If, like me, you’re one of those people who wake up at exactly the same time every morning without ever setting an alarm clock you’ve no doubt had people ask how you do it? Well, now you can tell them!
According to researchers at the Salk Institute for Biological Studies it’s all in our genes. Recently they identified a gene responsible for starting our biological clock every morning.
The biological clock ramps up our metabolism early each day, initiating important physiological functions that tell our bodies that it’s time to rise and shine. Discovery of this new gene and the mechanism by which it starts the clock everyday may help explain the genetic underpinnings of sleeplessness, aging, and chronic illnesses such as cancer and diabetes. Better still, it could eventually lead to new therapies for these illnesses.
“The body is essentially a collection of clocks,” says Satchidananda Panda, an associate professor in Salk’s Regulatory Biology Laboratory, who led the research along with Luciano DiTacchio, a post-doctoral research associate. “We roughly knew what mechanism told the clock to wind down at night, but we didn’t know what activated us again in the morning. Now that we’ve found it, we can explore more deeply how our biological clocks malfunction as we get older and develop chronic illness.”
In a report just published in Science, the Salk researchers and their collaborators at McGill University and Albert Einstein College of Medicine describe how the gene encodes a protein that serves as an activation switch in the biochemical circuit that maintains our circadian rhythm. The discovery fills in a missing link in the molecular mechanisms that control our daily wake-sleep cycle.
It turns out that the molecular bugle call for cells and organs to get back to work each morning is an enzyme known as JARID1a.
Now that scientists understand why we wake each day, they can explore the role of JARID1a in sleep disorders and chronic diseases, possibly using it as a target for new drugs.
SRxA’s Word on Health looks forward to these developments and to a good night’s sleep!
Videoconferences may be known for putting people to sleep, but never quite like this.
In a world first, Canadian scientists, last week treated patients undergoing thyroid surgery in Italy – remotely from Montreal. The approach is part of new technological advancements, known as Teleanesthesia.
The operations involved a team of engineers, researchers and anesthesiologists who controlled the administration of anesthetic agents from thousands of miles away using an automated system.
Four strategically placed video cameras monitored every aspect of patient care in Pisa, Italy, in real time.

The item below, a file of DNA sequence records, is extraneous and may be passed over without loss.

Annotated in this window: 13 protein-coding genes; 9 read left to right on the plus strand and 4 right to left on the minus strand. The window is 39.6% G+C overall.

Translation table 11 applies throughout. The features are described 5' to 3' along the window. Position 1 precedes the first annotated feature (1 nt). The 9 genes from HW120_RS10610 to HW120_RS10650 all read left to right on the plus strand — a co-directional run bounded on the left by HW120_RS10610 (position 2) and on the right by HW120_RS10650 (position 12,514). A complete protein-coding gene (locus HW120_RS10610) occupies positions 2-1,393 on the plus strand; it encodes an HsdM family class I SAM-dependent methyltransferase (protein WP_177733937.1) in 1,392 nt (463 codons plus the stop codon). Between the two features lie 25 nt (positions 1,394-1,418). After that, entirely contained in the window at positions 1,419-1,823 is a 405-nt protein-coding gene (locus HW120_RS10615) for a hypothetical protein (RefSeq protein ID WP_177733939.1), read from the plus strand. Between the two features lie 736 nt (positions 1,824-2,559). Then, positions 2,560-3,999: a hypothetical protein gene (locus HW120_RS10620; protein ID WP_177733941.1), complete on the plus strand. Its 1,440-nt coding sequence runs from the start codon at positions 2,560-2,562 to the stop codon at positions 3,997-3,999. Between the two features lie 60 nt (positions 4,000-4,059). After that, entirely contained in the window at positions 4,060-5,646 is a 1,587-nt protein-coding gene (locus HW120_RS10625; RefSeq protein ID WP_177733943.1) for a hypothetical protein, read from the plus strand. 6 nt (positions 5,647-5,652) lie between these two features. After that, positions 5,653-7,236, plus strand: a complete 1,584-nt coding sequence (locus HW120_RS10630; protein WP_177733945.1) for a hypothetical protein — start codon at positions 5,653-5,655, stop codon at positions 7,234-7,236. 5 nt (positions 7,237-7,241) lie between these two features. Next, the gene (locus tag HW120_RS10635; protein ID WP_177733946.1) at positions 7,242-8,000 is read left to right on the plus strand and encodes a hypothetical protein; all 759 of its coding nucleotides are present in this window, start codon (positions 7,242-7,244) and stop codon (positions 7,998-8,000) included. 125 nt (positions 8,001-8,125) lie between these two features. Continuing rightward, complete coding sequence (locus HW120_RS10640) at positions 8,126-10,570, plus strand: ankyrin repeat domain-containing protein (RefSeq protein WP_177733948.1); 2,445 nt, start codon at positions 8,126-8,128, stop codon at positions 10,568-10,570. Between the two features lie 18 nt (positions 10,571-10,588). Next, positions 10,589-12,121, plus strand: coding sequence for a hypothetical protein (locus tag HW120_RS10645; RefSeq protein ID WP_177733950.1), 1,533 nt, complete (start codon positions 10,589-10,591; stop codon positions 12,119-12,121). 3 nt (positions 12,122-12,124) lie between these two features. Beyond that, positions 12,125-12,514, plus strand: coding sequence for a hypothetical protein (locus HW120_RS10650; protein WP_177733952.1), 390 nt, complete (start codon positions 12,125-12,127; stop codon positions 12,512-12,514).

Ventilation parameters, such as the patient’s breathing rate, vital signs (ECG, heart rate, oxygen saturation) and live images of the surgery were monitored by each camera, with the fourth used for special purposes.
A remote computer station known as the ‘anesthesia cockpit’ handled the audio-video link between the two centers. Prior to the operation, an assessment of the patient’s airway and medical history was performed via video-conferencing.
For those people concerned that computers can and do go wrong, chief investigator Dr. Thomas Hemmerling offers the following reassurance, “Obviously, local anesthesiologists can override the process at any time.”
SRxA’s Word on Health will be monitoring all developments!
Some health problems are pretty simple to understand. If you have a sore throat, your doctor will take a swab and run tests to see if you have a strep infection. An odd-looking lump can be biopsied to see if it is cancerous. Unfortunately, with irritable bowel syndrome (IBS) it’s just not that simple.
IBS is a tough disorder to understand. Estimates suggest it affects as many as 1:5 Americans. However, studies have failed to show any structural problems in the gut that would account for the symptoms of pain, bloating, diarrhea and constipation, leading cynics to suggest it’s “all in the mind”.
Now researchers have found a possible connection between IBS and the brain. Using MRI scans, scientists revealed changes in the brains of women with the disorder. They took MRI scans of 55 IBS patients and 48 healthy women for comparison. Women with IBS tended to have decreases in gray matter in parts of the brain that govern attention and areas that suppress pain.
A similar link between the brain and chronic pain has been identified in other disorders, such as lower back pain and migraine. The study on IBS suggests that, like these other conditions, the problem may be due to the brain’s inability to inhibit the pain response.
Emeran Mayer MD, co-author of the UCLA study said, “The findings remove the idea once and for all that IBS symptoms are not real and are ‘only psychological and will give us more insight into better understanding IBS.”
SRxA’s Word on Health would like to hear from you, whether you have an IBS drug to promote, or a IBS story to tell.